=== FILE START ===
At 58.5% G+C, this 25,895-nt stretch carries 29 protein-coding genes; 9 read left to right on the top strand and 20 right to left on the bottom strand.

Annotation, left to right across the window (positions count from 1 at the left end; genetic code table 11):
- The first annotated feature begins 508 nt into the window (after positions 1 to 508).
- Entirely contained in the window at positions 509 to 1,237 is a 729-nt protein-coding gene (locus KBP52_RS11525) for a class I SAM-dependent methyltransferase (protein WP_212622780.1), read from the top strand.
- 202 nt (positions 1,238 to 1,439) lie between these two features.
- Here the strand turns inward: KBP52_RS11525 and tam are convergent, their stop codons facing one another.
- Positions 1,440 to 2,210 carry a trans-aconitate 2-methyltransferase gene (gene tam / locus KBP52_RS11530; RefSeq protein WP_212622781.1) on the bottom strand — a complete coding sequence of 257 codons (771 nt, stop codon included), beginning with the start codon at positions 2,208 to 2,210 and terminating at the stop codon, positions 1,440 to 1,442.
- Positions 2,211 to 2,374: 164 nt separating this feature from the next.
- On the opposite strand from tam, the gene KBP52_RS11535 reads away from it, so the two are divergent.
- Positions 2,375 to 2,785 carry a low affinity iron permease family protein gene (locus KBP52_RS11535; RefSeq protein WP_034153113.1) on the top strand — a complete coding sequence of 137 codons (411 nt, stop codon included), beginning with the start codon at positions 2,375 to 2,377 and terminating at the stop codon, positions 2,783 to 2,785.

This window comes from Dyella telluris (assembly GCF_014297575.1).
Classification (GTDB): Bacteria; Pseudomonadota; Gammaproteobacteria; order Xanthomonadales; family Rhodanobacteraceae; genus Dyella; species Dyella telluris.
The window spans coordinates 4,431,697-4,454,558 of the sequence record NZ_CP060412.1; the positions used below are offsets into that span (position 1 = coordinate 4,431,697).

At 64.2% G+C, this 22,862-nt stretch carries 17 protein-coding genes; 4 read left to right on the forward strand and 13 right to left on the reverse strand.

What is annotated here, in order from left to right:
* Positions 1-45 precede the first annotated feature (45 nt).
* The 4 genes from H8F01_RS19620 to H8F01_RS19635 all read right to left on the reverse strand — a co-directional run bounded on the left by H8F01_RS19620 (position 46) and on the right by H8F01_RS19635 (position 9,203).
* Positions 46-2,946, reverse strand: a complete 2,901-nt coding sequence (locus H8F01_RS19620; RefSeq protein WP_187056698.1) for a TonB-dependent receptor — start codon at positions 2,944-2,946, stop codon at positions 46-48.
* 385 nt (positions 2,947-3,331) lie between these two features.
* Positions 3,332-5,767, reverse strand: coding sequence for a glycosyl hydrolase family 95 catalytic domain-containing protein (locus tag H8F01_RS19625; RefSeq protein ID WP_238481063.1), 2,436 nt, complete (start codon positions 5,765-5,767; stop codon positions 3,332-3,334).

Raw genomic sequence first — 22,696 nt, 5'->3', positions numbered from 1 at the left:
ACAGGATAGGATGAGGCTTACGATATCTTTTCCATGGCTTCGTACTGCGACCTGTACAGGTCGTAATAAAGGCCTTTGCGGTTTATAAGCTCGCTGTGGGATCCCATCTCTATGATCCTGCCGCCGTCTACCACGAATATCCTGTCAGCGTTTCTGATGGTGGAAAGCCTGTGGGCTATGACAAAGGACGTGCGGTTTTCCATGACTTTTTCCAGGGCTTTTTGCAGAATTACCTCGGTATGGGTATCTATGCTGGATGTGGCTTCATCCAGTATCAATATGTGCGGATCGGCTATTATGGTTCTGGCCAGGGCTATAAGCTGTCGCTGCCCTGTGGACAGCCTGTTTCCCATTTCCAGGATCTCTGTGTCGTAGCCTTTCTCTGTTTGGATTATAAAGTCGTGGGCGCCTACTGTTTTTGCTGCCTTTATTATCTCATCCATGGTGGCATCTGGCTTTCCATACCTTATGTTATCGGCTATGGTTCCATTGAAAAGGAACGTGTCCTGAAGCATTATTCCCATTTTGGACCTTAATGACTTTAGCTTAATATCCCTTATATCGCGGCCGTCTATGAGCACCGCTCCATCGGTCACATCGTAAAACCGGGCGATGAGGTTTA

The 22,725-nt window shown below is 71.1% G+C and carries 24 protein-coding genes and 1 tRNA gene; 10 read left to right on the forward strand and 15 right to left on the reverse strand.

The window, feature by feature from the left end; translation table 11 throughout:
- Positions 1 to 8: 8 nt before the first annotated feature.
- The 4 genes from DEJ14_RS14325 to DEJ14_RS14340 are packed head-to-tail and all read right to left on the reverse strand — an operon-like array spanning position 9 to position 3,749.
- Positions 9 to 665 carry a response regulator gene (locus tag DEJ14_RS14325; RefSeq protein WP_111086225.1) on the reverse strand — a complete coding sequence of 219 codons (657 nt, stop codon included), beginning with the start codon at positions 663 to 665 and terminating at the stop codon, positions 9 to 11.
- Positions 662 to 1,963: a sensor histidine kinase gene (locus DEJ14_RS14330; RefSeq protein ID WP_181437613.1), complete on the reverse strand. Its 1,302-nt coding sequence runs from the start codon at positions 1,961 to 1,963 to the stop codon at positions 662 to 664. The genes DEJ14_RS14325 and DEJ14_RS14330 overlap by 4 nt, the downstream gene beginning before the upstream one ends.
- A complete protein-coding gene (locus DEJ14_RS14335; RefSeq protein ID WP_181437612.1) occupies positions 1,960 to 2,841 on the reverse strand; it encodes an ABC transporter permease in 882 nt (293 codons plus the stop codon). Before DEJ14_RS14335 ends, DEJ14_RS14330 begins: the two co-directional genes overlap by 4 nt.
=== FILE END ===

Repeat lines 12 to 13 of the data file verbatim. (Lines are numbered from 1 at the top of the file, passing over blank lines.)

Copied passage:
Classification (GTDB): Bacteria; Pseudomonadota; Gammaproteobacteria; order Xanthomonadales; family Rhodanobacteraceae; genus Dyella; species Dyella telluris.
The window spans coordinates 4,431,697-4,454,558 of the sequence record NZ_CP060412.1; the positions used below are offsets into that span (position 1 = coordinate 4,431,697).